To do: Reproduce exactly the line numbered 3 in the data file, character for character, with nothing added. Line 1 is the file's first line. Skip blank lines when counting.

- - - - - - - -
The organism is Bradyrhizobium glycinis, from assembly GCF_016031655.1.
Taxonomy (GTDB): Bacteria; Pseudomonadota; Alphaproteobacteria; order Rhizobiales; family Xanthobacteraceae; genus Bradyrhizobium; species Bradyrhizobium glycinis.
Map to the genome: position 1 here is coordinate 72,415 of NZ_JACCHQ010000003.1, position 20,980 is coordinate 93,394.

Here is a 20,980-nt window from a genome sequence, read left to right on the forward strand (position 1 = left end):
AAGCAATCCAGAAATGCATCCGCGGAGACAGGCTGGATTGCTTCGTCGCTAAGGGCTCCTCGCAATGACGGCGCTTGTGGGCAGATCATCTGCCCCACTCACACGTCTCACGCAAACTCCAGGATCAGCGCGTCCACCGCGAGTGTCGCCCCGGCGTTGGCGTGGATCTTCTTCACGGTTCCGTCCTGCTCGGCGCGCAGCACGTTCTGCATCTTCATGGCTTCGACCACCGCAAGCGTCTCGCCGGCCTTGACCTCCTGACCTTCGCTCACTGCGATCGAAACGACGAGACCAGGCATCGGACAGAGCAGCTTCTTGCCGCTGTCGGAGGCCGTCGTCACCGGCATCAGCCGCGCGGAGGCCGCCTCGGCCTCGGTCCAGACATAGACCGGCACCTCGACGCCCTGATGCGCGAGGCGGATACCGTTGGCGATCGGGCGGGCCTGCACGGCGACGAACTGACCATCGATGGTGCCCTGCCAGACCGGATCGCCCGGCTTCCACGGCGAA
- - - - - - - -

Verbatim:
Map to the genome: position 1 here is coordinate 72,415 of NZ_JACCHQ010000003.1, position 20,980 is coordinate 93,394.